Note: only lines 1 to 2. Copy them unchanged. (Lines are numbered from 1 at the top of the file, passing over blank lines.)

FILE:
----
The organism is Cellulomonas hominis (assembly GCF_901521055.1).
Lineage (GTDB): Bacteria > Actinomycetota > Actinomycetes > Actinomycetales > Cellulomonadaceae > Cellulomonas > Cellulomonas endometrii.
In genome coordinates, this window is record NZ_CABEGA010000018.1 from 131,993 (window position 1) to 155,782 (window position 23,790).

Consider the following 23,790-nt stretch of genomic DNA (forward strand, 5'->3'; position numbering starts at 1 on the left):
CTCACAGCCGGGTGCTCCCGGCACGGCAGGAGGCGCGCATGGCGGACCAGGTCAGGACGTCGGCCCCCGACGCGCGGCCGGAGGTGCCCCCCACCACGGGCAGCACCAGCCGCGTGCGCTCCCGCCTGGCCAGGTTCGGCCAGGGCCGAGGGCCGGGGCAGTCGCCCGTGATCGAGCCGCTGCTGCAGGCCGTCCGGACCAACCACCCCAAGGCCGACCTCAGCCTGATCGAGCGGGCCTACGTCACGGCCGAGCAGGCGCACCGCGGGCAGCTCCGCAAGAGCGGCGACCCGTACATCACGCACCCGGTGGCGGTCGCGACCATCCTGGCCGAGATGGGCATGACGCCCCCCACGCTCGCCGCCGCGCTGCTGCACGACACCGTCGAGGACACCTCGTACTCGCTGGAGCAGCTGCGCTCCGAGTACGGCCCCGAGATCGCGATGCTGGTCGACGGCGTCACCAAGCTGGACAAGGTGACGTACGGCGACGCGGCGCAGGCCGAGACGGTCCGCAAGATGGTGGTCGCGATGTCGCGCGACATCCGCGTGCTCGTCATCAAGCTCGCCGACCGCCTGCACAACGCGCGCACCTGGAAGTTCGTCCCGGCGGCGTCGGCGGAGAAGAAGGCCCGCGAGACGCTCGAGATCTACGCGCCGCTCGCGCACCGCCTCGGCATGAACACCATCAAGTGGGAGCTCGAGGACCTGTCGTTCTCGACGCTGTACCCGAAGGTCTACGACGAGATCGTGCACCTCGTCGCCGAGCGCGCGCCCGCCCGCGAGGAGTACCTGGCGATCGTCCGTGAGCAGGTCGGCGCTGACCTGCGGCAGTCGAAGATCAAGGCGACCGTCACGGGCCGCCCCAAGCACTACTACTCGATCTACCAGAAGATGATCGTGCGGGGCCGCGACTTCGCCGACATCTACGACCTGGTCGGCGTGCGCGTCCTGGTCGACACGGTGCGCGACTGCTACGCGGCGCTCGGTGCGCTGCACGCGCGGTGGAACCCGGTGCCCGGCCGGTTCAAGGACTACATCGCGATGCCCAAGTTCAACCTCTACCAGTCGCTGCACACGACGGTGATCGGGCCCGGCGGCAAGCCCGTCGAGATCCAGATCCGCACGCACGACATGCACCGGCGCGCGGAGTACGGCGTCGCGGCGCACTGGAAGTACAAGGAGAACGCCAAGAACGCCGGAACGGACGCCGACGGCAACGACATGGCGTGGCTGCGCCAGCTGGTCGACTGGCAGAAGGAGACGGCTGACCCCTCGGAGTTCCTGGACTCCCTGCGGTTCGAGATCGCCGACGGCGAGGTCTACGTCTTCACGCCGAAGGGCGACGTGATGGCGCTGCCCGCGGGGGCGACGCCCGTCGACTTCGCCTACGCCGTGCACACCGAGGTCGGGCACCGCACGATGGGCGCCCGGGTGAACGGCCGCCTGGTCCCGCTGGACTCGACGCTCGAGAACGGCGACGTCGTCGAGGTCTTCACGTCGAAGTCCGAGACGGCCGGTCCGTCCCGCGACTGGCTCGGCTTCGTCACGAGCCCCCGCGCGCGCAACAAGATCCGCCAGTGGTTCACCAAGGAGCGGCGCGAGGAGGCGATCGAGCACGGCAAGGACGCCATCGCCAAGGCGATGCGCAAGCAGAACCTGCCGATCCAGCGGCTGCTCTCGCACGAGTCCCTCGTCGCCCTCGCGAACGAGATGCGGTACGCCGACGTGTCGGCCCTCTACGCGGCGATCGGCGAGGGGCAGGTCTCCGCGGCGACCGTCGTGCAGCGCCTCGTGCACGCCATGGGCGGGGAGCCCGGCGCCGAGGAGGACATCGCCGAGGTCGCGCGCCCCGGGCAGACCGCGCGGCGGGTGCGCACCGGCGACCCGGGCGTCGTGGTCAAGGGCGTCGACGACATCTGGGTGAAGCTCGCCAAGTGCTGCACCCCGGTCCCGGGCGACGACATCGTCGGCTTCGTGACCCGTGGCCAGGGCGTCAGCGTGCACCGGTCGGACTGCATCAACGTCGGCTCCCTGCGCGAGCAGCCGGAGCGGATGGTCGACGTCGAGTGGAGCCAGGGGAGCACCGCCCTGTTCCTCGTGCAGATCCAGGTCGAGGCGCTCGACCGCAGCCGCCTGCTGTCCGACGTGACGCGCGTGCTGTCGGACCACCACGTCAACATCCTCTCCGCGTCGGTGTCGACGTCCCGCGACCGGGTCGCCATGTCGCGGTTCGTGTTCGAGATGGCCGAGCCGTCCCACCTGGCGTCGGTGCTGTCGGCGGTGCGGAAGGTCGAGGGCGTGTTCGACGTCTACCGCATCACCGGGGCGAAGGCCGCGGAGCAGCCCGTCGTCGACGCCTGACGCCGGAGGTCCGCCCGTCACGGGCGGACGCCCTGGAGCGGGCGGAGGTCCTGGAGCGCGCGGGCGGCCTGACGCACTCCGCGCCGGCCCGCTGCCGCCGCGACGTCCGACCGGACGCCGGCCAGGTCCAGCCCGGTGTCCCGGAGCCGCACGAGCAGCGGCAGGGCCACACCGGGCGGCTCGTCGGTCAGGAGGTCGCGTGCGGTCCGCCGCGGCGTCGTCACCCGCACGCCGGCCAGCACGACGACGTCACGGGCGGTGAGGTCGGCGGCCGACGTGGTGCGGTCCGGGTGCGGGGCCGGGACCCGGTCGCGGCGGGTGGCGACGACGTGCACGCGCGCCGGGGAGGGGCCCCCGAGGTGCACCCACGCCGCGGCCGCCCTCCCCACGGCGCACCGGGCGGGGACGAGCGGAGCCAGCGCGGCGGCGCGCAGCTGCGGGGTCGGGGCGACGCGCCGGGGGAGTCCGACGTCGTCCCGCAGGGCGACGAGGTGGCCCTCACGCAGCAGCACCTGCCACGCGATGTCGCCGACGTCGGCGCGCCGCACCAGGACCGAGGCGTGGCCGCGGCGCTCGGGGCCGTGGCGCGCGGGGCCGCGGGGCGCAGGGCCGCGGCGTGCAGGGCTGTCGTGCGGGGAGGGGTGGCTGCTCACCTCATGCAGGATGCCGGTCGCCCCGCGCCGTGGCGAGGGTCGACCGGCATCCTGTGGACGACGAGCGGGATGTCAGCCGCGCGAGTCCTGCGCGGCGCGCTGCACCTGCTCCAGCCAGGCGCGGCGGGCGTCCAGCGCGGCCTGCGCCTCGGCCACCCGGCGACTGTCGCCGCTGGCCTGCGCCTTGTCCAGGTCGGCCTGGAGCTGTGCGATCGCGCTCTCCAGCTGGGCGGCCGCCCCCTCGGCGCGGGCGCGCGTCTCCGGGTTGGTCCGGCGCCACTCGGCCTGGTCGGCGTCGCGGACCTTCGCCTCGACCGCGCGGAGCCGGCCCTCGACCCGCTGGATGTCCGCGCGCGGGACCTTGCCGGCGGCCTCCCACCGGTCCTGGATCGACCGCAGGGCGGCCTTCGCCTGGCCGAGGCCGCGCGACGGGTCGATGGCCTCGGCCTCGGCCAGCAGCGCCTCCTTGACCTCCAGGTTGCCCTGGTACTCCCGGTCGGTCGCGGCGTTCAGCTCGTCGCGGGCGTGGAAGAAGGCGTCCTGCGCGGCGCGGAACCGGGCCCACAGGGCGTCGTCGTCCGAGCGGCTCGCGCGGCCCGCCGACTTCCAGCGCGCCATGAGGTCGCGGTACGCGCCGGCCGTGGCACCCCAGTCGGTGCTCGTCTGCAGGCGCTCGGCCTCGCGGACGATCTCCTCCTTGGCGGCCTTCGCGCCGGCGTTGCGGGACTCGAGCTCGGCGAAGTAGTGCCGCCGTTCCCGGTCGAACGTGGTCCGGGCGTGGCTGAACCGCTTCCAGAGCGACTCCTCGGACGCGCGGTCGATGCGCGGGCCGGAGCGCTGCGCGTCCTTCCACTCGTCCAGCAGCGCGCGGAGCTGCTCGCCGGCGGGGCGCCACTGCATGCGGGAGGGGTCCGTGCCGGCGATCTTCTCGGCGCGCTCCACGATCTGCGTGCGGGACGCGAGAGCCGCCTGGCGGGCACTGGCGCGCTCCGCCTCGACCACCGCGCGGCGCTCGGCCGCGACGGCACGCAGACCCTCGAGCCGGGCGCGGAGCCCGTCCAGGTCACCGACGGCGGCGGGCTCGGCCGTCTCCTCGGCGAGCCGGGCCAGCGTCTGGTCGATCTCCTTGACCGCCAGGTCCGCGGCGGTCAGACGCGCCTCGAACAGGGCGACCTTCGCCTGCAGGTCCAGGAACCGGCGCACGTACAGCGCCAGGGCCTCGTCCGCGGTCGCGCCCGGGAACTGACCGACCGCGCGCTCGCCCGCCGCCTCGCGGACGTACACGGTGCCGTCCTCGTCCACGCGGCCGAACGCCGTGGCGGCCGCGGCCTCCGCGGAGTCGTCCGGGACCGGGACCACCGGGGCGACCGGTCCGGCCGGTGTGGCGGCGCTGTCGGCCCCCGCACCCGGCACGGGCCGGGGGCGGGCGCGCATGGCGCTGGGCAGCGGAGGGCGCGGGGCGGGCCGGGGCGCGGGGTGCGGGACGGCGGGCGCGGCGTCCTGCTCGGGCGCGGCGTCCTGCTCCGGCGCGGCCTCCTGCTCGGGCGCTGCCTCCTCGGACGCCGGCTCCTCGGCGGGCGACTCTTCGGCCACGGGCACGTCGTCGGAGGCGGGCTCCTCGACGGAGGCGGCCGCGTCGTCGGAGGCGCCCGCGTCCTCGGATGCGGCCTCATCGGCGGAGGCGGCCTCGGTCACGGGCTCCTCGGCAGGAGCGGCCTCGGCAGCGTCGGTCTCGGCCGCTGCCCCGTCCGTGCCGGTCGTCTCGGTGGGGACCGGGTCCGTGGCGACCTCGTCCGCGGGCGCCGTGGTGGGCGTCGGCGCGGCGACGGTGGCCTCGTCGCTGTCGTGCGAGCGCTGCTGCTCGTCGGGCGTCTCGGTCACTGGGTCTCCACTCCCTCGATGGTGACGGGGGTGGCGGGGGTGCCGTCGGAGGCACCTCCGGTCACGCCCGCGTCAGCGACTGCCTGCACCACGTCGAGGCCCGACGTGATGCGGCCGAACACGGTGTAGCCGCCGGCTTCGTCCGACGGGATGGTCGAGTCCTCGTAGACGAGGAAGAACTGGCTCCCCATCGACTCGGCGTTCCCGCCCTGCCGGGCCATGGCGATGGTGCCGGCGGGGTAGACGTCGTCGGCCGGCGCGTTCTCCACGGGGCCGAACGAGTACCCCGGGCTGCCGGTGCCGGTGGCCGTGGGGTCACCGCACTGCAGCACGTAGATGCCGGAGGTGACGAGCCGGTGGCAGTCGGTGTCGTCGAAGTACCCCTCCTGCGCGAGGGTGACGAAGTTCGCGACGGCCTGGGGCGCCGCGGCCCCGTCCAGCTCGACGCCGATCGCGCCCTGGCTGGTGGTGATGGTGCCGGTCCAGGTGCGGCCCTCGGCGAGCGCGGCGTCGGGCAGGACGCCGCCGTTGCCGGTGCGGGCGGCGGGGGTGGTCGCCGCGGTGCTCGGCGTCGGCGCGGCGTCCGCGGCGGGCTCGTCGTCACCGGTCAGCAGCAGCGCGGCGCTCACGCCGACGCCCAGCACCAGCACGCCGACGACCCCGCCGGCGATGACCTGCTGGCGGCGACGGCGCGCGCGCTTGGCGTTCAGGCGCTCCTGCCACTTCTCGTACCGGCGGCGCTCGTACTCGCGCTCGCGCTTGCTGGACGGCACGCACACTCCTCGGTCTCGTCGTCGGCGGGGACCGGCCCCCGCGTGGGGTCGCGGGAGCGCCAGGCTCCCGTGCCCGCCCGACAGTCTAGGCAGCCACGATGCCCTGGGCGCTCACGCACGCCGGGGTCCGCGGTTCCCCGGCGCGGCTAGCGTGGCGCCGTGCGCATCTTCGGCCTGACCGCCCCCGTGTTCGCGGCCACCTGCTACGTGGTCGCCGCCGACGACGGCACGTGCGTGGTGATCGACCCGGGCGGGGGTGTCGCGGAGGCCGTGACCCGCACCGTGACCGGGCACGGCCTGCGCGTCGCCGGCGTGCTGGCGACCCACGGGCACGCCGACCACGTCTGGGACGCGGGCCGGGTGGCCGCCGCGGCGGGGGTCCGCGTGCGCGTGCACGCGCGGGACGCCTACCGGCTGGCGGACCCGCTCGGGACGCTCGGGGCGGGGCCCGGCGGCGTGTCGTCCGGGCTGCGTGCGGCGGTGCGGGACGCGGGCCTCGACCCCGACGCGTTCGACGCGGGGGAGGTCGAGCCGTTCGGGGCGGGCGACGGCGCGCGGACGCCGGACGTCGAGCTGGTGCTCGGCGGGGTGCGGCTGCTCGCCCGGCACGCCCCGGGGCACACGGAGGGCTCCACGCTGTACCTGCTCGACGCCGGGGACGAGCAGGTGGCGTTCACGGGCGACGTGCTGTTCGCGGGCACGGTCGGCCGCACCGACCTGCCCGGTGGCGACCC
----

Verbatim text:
The organism is Cellulomonas hominis (assembly GCF_901521055.1).
Lineage (GTDB): Bacteria > Actinomycetota > Actinomycetes > Actinomycetales > Cellulomonadaceae > Cellulomonas > Cellulomonas endometrii.